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Story Prompts Teacher’s Dismissal

June 23, 1999

JOHANNESBURG, South Africa (AP) _ When a white teacher assigned his racially integrated class a story containing a derogatory term for blacks, it cost him his job _ even though the work’s message was that regardless of skin color, everyone is the same underneath.

Chris Roos’ dismissal Wednesday underscores that five years after apartheid’s demise, race remains a flashpoint in South Africa’s schools.

Black parents were furious that Roos had assigned ``Unto Dust,″ a decades-old book containing the word ``kaffir,″ a racial slur in South Africa. Never mind that the story by Herman Charles Bosman explored the then-heretical theme that blacks and whites are equal.

About 100 angry parents protested Monday at the Cullinan Combined School in the capital, Pretoria.

Roos said he assigned the story to his sixth-graders ``to explain to the children the issues of racism and that we are all equal.″

``But I’m the pig of the school now,″ he said in an interview. ``The headmaster told me to leave and said I’m not capable of teaching students.″

An Education Department spokesman _ who is black _ believes Roos’ intentions were good, but that wounds from white rule remain too fresh for him to have addressed racial issues in that way.

``The story has a very powerful anti-racist message. I am convinced the teacher’s intentions were noble,″ said Aubrey Matshiqi, spokesman for the provincial Education Department. ``But maybe the timing is a bit incorrect. Our schools are still trying to grapple with race issues.″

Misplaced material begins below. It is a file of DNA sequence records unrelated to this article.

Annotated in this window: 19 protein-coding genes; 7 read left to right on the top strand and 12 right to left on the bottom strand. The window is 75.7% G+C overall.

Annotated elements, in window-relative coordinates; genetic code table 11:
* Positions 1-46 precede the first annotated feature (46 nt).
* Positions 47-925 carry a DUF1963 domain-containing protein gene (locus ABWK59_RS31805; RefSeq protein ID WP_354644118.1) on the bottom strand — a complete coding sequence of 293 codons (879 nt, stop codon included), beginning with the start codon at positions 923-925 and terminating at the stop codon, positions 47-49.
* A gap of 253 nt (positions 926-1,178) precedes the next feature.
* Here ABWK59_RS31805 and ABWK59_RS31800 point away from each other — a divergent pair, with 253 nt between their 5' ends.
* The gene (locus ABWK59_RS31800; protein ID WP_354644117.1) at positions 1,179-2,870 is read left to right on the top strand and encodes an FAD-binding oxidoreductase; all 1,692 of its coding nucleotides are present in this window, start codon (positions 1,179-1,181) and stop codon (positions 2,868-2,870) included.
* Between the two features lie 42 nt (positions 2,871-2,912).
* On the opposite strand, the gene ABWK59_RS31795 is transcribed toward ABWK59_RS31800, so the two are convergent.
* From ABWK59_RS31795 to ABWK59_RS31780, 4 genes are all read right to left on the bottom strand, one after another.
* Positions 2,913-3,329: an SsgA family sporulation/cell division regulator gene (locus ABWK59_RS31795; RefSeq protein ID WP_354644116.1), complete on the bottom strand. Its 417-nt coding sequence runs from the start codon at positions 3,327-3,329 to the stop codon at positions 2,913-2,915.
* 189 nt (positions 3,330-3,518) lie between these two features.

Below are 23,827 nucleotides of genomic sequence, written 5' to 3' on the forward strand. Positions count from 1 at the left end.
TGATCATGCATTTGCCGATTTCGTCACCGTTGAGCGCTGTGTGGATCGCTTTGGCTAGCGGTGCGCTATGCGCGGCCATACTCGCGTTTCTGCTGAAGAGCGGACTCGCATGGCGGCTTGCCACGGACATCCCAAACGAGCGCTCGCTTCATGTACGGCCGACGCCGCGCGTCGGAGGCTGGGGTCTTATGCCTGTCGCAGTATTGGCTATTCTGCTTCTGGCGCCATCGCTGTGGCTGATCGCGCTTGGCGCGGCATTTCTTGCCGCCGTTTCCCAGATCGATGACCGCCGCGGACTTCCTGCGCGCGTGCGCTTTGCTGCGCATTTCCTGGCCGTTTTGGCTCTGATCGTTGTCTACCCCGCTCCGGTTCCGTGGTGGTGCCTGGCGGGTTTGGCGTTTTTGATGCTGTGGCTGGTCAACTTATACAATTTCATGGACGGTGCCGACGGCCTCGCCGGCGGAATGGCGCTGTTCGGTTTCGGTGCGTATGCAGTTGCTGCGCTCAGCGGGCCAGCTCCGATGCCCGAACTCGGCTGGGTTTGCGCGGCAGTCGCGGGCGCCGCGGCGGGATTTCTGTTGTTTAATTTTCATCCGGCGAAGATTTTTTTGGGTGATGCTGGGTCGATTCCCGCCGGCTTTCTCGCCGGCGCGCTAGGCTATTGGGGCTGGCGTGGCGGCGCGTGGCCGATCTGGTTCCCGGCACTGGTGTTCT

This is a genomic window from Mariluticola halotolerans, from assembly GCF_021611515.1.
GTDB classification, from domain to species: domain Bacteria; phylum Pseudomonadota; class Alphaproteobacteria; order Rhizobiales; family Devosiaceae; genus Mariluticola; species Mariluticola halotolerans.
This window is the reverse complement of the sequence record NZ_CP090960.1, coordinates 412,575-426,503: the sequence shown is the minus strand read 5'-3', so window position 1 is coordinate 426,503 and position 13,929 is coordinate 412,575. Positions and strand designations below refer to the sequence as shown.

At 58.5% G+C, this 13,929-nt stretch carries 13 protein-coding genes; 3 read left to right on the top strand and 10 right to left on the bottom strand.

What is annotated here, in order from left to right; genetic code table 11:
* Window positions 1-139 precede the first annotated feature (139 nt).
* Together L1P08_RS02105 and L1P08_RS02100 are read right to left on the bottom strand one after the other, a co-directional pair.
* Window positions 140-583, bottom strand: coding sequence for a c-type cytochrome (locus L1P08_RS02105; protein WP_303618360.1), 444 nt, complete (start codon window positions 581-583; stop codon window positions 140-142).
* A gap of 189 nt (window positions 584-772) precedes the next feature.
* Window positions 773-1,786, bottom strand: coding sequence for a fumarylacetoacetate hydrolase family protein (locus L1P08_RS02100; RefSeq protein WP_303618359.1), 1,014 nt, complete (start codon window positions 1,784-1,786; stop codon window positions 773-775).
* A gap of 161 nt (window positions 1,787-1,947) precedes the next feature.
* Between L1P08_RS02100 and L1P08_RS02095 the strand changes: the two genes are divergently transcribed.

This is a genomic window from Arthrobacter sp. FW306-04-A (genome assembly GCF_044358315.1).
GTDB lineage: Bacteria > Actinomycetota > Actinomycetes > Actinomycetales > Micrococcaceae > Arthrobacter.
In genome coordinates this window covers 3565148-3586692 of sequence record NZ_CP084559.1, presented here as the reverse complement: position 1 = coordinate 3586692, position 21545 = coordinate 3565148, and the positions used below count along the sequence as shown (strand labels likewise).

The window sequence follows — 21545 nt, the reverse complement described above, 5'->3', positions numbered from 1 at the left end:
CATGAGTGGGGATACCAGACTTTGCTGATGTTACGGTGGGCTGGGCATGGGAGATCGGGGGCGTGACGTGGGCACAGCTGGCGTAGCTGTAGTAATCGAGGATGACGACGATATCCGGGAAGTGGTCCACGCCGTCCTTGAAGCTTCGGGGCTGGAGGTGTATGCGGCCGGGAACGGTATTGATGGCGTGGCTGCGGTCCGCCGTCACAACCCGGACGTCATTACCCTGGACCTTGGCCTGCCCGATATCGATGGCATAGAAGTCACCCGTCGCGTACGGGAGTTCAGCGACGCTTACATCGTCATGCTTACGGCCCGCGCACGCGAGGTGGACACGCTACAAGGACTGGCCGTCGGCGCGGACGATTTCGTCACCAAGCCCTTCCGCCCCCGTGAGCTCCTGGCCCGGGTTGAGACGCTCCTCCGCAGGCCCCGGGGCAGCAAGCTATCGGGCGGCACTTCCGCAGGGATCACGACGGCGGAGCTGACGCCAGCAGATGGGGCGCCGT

The parents maintained Roos showed a lack of sensitivity in assigning the story and that some of their children were upset by it.

``If we’re living in a new South Africa, it’s stupid to come up with such assignments,″ said one father, who refused to give his name for fear of retaliation.

The dispute exposes racial sensitivity that goes deeper than the use of a hated word. A government commission recently denounced the ``virtual apartheid″ that persists in schools, with the separation of white and black residential areas hampering true equality in education. School playgrounds have become ``battlefields″ between black and white students, the report said.

In ``Unto Dust,″ Bosman, who died in 1951, describes a 19th century skirmish between white settlers and native South Africans. A settler, Hans Welman, is speared to death by a black man, who in turn is shot dead by another settler. Months later, a burial party comes to retrieve Welman’s remains, but the weather and animals have scattered and mixed the bones of the two men.

``We could not tell which was the white man and which the kaffir,″ a character says. ``No matter what the difference in the color of their skin had been, it was impossible to say that the kaffir’s bones were less white than Hans Welman’s.″

School headmaster Joe Coetzee said he has apologized to many of the parents over the ``unfortunate″ incident.

Roos, meanwhile, said he plans to go to the teachers’ union and Education Department to try to get his job back.

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